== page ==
By Todd Cohen
For all their talk about tapping new ideas, many foundations do not invest in sharing know-how and dollars.
The marketplace works best when information about supply, demand, prices and other economic indicators flows freely.
But nonprofit and philanthropic data can be fragmented, outdated, hard to decipher, kept from the public or not even collected.
Foundations can strengthen philanthropy and nonprofits by pooling dollars to create a network of online “civic exchanges.”
Voluntary entities akin to stock exchanges crossed with securities regulators, these civic exchanges would house data on foundation and nonprofit operations, finances and impact, and would handle grant applications and connect nonprofits, donors and volunteers.
The online exchanges would work only if foundations, nonprofits, donors and volunteers shared data about themselves.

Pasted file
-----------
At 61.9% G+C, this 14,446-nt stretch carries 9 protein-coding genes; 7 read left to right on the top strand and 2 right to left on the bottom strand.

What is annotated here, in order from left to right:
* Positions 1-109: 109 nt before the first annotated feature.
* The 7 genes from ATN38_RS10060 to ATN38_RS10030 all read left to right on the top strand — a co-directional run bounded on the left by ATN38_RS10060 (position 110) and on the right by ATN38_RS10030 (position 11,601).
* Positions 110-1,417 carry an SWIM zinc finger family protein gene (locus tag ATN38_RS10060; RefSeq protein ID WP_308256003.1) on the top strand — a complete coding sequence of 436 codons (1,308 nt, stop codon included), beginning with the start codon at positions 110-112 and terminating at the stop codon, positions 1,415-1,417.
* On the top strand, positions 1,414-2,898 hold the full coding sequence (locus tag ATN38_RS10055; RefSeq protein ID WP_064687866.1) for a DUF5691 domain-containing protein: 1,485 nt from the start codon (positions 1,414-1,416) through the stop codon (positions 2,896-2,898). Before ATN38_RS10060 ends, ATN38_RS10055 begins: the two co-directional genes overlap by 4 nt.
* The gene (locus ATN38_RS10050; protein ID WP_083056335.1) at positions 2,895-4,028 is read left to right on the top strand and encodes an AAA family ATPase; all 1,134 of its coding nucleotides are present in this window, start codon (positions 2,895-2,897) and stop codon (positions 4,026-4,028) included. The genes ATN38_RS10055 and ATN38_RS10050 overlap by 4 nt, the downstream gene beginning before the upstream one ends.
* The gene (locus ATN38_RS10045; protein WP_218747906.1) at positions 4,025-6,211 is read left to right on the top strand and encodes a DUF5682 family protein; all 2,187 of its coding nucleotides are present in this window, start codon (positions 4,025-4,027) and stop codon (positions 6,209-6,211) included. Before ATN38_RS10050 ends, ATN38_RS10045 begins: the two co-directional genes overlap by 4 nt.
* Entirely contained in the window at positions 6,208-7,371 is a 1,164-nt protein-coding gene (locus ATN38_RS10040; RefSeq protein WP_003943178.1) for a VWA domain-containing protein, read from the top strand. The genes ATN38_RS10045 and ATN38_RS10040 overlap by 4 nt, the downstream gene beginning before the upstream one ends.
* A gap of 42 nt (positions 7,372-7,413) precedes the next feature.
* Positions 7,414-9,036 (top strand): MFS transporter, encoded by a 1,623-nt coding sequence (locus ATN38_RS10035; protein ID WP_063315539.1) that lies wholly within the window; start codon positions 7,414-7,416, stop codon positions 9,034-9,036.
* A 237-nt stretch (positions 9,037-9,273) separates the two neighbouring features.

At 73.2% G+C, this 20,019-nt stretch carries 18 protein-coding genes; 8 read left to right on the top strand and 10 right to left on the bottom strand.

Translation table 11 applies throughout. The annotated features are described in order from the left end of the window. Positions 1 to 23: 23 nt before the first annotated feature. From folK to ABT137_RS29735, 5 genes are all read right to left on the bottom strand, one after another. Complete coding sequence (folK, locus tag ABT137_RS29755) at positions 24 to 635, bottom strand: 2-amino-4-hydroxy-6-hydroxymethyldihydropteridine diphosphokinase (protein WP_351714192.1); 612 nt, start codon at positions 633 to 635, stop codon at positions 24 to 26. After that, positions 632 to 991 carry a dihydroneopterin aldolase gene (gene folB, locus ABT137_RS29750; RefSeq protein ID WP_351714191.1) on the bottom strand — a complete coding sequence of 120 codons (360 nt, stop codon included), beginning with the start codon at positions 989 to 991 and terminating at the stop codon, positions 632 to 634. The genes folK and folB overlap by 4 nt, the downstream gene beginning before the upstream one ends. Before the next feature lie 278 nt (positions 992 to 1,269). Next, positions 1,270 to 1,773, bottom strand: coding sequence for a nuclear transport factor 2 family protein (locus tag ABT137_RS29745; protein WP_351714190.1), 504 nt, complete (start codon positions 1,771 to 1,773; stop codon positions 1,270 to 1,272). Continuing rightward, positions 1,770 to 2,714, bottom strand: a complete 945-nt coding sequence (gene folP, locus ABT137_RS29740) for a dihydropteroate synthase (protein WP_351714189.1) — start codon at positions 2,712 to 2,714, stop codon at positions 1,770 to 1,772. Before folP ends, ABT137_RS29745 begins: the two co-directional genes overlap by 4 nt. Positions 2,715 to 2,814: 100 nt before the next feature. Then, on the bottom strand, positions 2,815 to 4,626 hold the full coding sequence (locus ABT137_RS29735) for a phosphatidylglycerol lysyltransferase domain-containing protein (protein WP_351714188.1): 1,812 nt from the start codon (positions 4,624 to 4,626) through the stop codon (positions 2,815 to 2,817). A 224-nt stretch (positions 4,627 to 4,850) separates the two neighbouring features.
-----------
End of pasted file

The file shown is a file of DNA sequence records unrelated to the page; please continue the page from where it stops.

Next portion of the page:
Funders would need to support development and use of technology to help foundations, donors and nonprofits document and compare their impact and effectiveness.
The exchanges also would need standardized and easy-to-use online forms that nonprofits and funders could use to submit data about their organizations, to apply for and make grants, and to measure results.
Instead of hoarding power and know-how, foundations can spur civic progress and enterprise by making sure knowledge about philanthropy truly is shared.
Todd Cohen is the Editor and Publisher of the Philanthropy Journal.